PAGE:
Thursday, March 6, 2014


I'm spending the week in central Oregon, exploring the general environs of Bend and checking out a few academic programs at Oregon State University (OSU) and the University of Oregon (UO) and the Central Oregon Community College (COCC).  This whole trip has turned out to be exactly the type of trip I excel at, using all of the skills that made me a great writer for Let's Go, all of the skills that remind me of how much I related to Jerry Maguire: "This used to be my specialty. I was good in a living room. Send me in there, I'll do it alone."

I LOVE long drives and I am totally in my element when meeting new people.

I parachuted into Redmond long after dark on Monday and found my way to Bend after ransacking McDonald's.  [All I want is a Big Mac and fries because I haven't eaten since before lunch....but I haven't had any vegetables today so I should have salad.  Screw it.  The quarter pounder, fries AND the salad were gone in under 10 minutes.  Don't judge.]

When I stepped out of the Redmond airport, the air smelled like pine trees.  Literally, obviously, overwhelmingly, pine.  Of all the things I was told to expect, walking into a Glade commercial was not one of them.  

The next morning, still under the cover of darkness, I found my way to a masters swim practice (where the coach was from Green Bay, woot!) and met Byron, Rob, and Susie.

All of these people have been telling me how great Bend is and how cool/calm/collected/copacetic the locals are.  What is the first thing I see in Bend in daylight?  A traffic jam.  Parents waiting in a very long line, rendering three traffic circles gridlocked, to drop their kids off at school.   Sorry, Bend, I can find traffic jams in Austin, you are going to have to do better than that.

An hour later I headed west over the Cascades, through the Deschutes National Forest and dropping into the Willamette Valley, to the Corvallis campus of OSU.  I'd be making roughly this same round-trip twice in two days - which is basically my idea of heaven.  And it turns out the drive itself is gorgeous and totally engrossing.  The best analogy I can make it that of a 150 mile, 2-lane luge track through 100 foot tall Ponderosa pines nestled right next to the road.  That is when the road isn't carving a track immediately next to a river.  On the windward side of the Cascades the air is so perpetually moist that the trees are coated in moss.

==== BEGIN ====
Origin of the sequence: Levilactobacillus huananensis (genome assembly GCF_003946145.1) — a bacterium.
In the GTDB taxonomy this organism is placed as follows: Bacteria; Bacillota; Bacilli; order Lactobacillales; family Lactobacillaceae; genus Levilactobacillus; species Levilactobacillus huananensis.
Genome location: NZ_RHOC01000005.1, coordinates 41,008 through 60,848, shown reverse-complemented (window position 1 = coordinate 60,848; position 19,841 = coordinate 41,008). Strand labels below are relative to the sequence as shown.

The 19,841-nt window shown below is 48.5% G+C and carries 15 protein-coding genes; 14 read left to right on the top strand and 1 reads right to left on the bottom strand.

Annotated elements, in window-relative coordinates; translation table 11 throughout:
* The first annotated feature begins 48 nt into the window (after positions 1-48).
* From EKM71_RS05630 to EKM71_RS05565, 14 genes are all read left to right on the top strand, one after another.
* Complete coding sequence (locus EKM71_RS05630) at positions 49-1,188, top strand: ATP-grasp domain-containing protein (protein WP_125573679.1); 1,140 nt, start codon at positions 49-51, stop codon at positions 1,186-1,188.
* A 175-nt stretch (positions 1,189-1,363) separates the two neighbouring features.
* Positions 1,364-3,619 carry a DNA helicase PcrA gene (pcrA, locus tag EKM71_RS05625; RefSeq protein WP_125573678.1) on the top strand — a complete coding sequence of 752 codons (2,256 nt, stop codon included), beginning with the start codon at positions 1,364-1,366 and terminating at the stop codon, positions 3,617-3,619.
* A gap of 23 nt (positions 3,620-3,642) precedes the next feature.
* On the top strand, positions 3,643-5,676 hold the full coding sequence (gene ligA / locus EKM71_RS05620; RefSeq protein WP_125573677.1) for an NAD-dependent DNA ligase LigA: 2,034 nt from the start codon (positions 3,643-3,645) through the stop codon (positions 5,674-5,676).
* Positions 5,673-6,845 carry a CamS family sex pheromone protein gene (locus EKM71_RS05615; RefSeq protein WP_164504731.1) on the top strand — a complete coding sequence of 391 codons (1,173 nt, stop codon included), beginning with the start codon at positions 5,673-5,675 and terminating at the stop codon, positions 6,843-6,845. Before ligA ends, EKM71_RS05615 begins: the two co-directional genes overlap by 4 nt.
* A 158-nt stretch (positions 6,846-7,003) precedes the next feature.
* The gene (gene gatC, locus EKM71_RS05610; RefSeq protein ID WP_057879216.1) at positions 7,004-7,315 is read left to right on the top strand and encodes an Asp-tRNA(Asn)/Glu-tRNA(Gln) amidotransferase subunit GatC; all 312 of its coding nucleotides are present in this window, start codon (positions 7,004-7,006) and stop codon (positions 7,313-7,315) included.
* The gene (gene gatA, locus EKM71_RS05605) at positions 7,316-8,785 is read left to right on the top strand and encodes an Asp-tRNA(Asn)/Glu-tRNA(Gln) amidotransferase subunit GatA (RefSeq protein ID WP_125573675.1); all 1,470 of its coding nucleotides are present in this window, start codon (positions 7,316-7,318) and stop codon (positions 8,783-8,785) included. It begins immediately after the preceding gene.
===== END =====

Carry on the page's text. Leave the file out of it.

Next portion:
Corvallis itself is a shabby little town, with some upscale sections along the river, and OSU is bustling, but shabby, campus just doing its thing out of the spotlight focused nearly entirely on University of Oregon down in Eugene.  Students have a granola vibe, and I have never seen so many skateboards in a three hour period in my life.  The campus area is really cohesive as a campus area, and the department people I spoke with were really personable and helpful (trust me, this is NOT a given when dealing with graduate programs).

I will say Corvallis is going to be the stronghold for survivors when the zombie apocalypse hits.  As the highway approaches from the east, the speed limit drops from nearly 70 to 25, as the road splits to cross the river as a one-lane bridge in each direction.  Tear down those bridges and crossing that river gets really hard - the city literally comes with a built-in moat!  You heard it here first: the survivors are in Corvallis.

Anyway, here are some pictures of the drive. Because I know that that is what you all really want.

The basic view east of Sisters, OR.

The basic view out the windshield once you get west of Sisters, OR.  The red stuff on the snow just beside the side of the road is cinder, which the local highway departments use as sand/salt.  I suspect they apply it in semi-liquid form through a fire hose, because in the first few miles on either side of the top of Santiam Pass, cinder is spread tens of feet on either side of the road as if someone just blasted it with great force in every direction.  Approaching the top of the west side of the pass, the road comes straight up the valley, makes a sharp right and carves a lip right across the face of the mountain.  From the road up the the valley, it looks like a massive animal died and bled as it fell diagonally down into the valley, because the cinders present a long, straight, WIDE, RED line through the snow.

This view is on the way up on the east side, but coming down this side from the west, I went five miles without touching my brake or gas and sat right at 55 mph. 

The very top of Santiam Pass suffered a forest fire about eight years ago, so the very top is only white, with stripped toothpicks-like tree trunks as far as you can see. Well, that and the big slashes of dragon blood. 

Coming down on the very moist west side.

It is green EVERYwhere you look.

A moss-coated tree, among millions of moss-coated trees.

They must have a different definition of this word in Oregon, because I didn't see another car for 10 minutes on either side of this sign.

Trading trees for water.  None of it is calm, and some is serious rapids.

And the journey continues...

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